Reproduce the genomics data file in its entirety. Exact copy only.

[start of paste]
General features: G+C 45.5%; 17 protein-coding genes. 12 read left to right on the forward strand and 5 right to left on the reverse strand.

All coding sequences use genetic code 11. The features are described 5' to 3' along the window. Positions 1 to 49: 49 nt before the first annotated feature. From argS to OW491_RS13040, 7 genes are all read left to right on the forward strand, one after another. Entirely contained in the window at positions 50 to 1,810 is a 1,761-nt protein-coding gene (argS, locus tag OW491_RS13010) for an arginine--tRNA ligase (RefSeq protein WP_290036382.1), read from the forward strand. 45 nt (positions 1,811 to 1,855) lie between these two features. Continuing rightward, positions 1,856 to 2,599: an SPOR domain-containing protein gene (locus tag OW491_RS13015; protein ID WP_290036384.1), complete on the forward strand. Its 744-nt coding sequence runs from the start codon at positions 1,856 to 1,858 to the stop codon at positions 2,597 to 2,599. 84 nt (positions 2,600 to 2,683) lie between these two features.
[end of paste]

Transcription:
General features: G+C 45.5%; 17 protein-coding genes. 12 read left to right on the forward strand and 5 right to left on the reverse strand.

All coding sequences use genetic code 11. The features are described 5' to 3' along the window. Positions 1 to 49: 49 nt before the first annotated feature. From argS to OW491_RS13040, 7 genes are all read left to right on the forward strand, one after another. Entirely contained in the window at positions 50 to 1,810 is a 1,761-nt protein-coding gene (argS, locus tag OW491_RS13010) for an arginine--tRNA ligase (RefSeq protein WP_290036382.1), read from the forward strand. 45 nt (positions 1,811 to 1,855) lie between these two features. Continuing rightward, positions 1,856 to 2,599: an SPOR domain-containing protein gene (locus tag OW491_RS13015; protein ID WP_290036384.1), complete on the forward strand. Its 744-nt coding sequence runs from the start codon at positions 1,856 to 1,858 to the stop codon at positions 2,597 to 2,599. 84 nt (positions 2,600 to 2,683) lie between these two features.